Magic Pants

I remember in 5th grade having the chance to write fictional narratives.
I remember this feeling of really looking forward to writing and wanting to write made up stories. Suddenly the blue plastic chair just felt more inviting when it was time to write. I recall how I started composing this story about a girl with brown hair (like mine) and from a family full of torturous, annoying brothers (like mine) came across a pair of pants. They looked like your every day, normal sky blue pants. They had back pockets with a cool design sewn on them. The sewing was done in light yellow to contrast with the blue. And the front had pockets too, on the sides. The pants were complete with zipper and gold button. When this girl put the pants on, they fit perfectly.
When she wore them, she didn’t notice anything, but one day when her brothers tortured her, she screamed out of frustration, “I wish you were little so I could pick on you!” Suddenly the brothers disappeared. When her astonishment settled down, she stepped forward and found that her brothers were actually little! She put them in the cage with the hamster, where they ran in the hamster wheel.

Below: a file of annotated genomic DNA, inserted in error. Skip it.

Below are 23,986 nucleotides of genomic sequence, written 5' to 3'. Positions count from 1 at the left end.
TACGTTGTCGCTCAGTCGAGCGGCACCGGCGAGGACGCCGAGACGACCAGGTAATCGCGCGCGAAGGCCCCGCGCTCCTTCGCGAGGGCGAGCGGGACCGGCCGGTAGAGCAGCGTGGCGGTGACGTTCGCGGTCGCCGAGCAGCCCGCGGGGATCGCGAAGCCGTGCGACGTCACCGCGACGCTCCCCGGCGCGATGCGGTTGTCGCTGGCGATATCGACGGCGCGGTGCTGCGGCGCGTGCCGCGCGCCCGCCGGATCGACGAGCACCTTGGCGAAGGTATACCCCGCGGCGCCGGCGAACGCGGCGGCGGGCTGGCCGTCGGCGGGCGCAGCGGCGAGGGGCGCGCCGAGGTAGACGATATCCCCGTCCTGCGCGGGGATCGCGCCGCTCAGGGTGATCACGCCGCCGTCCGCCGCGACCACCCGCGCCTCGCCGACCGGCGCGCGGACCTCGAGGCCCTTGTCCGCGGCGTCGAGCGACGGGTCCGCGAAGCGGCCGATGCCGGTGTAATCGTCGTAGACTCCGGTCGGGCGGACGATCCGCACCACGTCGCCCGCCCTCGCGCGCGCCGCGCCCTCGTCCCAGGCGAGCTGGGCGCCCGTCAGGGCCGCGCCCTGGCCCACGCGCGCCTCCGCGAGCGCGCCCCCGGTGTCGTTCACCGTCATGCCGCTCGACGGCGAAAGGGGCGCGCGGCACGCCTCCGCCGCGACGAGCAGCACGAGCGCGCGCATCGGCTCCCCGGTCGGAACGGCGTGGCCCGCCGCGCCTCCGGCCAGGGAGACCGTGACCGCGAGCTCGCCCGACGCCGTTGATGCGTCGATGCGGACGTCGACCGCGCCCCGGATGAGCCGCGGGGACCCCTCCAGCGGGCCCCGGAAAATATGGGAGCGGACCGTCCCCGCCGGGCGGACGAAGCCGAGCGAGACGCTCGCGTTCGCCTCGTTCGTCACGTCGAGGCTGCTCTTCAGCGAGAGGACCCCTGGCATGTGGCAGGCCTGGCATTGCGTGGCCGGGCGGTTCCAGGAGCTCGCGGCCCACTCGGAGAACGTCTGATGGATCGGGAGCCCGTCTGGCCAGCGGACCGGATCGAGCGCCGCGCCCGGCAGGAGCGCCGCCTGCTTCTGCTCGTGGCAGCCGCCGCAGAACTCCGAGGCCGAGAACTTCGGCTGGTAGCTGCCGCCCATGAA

The girl then realized that her pants were magic. Any of her wishes would come true when she wore them. I am certain this girl had many other adventures with the pants and that the story ended with her donating the pants to a girl who needed them more than her.
I loved working on this story so much that to fancy it up, I drew a large pair of pants on construction paper and then cut them out and used that as the master to cut out sheets of line paper in the same shape. I enthusiastically rewrote the entire story onto the pant shaped sheets and stapled the whole thing together. This was enjoyable to me, not a pain at all because I knew that I was creating something cool, something that I hadn’t seen done with books.
I remember taking that book home and keeping it amongst my other “treasured” objects for quite some time. I am certain that I re-read it just like other favorite books.
I remember that when time took its toll on the pages and the pants did not look blue anymore, I sadly tossed it. It had been something so dear to me that I missed its presence in my box of coveted items.
I remember that book fondly and admire at how much that experience has stayed with me.

One response to “Magic Pants”

  1. Here is the perfect argument for letting kids write fiction — all in a beautifully told narrative. Powerful story.
    You remind me I’ve been thinking about reaching the teachers who are more resistant to writing workshop with stories. Not only stories about the writing experiences, but those painful ones about how they were “taught” to write.
    Thank you.


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